After taking part in the Enterprise Challenge programme at school, and winning the 2022 national competition with his team, Rohi set up a bio production business with his pocket money savings. He makes and sells biogas – a renewable fuel which can be produced from farm and household waste. Rohi’s business now brings in around 500 shillings a day. Alongside playing our business simulation game during the programme, Rohi also particularly enjoyed learning about budgeting, marketing and how to respond to customer feedback to continually improve his business.

Riziki team, Enterprise Challenge, Kenya

The Riziki team, from Turkana County, won Most Sustainable Business Idea in Kenya’s 2022 Enterprise Challenge finals. With high rates of malnutrition illnesses in their community, especially Kwashiorkor, which is caused by a lack of protein, the all-girl team came up with an idea for improving nutrition – a poultry farm which would increase access to eggs and white meat.

The girls are now taking their idea forward in real life. They have used some of their prize money to build and equip their chicken barn and will welcome their first batch of chicks when the new school term starts.

The team has built sustainability into their business model, with plans to collect droppings to use as manure and to recycle plastic water bottles.
Riziki means income, and the girls hope to use the profits from their farm to support schoolmates from low-income families, including by providing period products.

Rinah, Shujaaz, Kenya

Before Rinah (25) started her own business in Butere, Kenya, she and her husband sometimes struggled to put food on the table for their two young children. Rinah’s earnings from her thriving hair salon and grocery shop have transformed their family life.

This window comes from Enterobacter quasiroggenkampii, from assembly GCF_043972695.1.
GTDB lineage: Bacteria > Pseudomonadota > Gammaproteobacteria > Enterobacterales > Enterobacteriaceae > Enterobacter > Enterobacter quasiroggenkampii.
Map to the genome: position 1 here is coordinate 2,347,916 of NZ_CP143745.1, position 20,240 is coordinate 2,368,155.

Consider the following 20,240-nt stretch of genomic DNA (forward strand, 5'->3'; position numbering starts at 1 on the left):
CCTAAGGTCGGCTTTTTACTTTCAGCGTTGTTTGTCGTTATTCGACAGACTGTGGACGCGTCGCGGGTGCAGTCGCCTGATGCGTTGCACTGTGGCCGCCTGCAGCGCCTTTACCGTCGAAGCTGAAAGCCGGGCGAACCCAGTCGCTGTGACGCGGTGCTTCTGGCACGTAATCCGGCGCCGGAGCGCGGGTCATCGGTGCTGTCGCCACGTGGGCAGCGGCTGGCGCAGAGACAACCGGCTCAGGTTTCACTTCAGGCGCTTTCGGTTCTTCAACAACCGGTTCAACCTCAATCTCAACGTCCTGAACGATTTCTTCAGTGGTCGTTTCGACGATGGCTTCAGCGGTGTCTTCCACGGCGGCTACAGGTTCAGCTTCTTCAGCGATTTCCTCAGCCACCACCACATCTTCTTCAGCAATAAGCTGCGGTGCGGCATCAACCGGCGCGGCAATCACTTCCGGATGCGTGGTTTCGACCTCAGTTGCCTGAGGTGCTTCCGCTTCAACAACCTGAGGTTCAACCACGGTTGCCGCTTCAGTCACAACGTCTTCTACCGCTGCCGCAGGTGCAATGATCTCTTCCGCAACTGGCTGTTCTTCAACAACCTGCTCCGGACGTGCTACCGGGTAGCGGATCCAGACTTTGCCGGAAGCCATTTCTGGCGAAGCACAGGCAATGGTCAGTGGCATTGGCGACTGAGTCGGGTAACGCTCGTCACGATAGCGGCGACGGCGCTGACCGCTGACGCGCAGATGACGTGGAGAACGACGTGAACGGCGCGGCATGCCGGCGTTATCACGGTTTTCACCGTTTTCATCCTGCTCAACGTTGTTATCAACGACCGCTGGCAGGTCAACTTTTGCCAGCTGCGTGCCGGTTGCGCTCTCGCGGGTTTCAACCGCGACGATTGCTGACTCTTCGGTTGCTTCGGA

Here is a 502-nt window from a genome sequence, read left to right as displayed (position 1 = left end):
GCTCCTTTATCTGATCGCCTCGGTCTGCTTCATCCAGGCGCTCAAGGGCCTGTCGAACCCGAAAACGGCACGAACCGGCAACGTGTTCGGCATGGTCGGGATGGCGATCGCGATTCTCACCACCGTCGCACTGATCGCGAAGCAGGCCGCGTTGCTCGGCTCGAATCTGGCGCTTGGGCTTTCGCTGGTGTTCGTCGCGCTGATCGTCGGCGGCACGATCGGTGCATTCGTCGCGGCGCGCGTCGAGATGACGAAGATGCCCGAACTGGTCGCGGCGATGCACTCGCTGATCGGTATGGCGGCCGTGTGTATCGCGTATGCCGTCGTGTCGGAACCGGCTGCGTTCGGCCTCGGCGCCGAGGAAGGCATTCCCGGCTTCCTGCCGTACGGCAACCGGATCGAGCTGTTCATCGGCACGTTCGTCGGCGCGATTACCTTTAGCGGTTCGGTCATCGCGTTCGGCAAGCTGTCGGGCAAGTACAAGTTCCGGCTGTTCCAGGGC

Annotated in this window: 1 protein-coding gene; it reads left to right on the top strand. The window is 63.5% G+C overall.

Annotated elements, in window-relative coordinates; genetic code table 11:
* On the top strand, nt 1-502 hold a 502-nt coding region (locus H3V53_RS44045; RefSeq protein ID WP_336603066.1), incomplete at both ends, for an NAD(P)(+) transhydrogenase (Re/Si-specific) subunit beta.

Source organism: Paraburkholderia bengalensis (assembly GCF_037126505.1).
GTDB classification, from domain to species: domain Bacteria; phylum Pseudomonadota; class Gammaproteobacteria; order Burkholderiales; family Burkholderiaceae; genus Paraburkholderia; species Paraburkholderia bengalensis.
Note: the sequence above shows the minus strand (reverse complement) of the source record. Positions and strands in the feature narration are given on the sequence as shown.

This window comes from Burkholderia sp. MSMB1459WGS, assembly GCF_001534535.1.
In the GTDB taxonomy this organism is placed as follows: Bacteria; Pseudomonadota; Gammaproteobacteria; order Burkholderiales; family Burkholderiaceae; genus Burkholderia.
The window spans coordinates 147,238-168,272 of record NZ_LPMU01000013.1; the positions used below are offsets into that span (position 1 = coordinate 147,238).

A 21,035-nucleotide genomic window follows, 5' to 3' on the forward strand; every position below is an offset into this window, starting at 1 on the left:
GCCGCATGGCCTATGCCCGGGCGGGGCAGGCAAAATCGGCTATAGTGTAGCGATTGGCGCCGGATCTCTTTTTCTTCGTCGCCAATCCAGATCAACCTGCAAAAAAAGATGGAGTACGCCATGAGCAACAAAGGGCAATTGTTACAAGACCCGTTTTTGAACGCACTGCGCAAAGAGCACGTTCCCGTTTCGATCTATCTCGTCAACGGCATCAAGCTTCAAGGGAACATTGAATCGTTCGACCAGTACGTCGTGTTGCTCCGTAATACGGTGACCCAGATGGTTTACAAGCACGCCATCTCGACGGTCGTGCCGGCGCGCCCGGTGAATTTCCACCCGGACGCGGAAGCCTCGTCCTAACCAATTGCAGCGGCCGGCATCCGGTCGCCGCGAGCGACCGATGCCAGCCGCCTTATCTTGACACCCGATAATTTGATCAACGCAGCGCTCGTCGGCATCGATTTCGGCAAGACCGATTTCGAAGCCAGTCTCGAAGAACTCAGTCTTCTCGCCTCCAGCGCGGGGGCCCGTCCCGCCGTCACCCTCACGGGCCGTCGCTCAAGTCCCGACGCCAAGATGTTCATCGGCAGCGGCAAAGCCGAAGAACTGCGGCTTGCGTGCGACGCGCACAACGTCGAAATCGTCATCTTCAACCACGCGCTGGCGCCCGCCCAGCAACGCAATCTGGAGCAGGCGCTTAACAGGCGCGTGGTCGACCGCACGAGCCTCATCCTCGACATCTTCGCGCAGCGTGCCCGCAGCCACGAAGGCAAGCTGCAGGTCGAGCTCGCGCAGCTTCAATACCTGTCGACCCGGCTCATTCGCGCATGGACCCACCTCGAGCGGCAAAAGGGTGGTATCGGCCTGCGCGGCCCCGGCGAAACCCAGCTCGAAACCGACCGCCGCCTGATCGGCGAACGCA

The Shujaaz Biz programme has played a key role in enabling Rinah to grow her business. ‘When I joined Shujaaz I’d already started the salon but it wasn’t doing that well, business was a bit down…. I wasn’t saving any money so my business wasn’t very stable,’ Rinah recalls, explaining that she used to spend all the day’s takings on immediate family needs, like food and school fees.

Following advice from Shujaaz, Rinah started to keep accounts and to save a portion of her earnings. She also took on board some invaluable tips on customer service from her fellow Shujaaz Biz entrepreneurs. Rinah now has three times as many clients and is so busy that she’s had to employ an assistant.

Rinah won the Prince’s Trust Young Achiever Award for Africa in 2022.

Faith, Enterprise Challenge, Kenya 

After taking part in the Enterprise Challenge programme at school in Isiolo county, Faith, 18, decided to set up a drip-fed irrigation farm at home. She grows and supplies animal feed – vegetables and grasses – to local livestock farmers during the long dry season, when grazing pasture is limited and food is much harder to come by.

Faith’s farm is helping to provide her family with food and income all year round, and her earnings are also helping to pay school fees. Faith’s parents cannot themselves read or write, but are determined to support their children to complete their schooling.

Faith explains that one of the main things she learned through Enterprise Challenge was that aspiring entrepreneurs don’t have to wait for a huge investment to get started – they can start small and get going with what they have.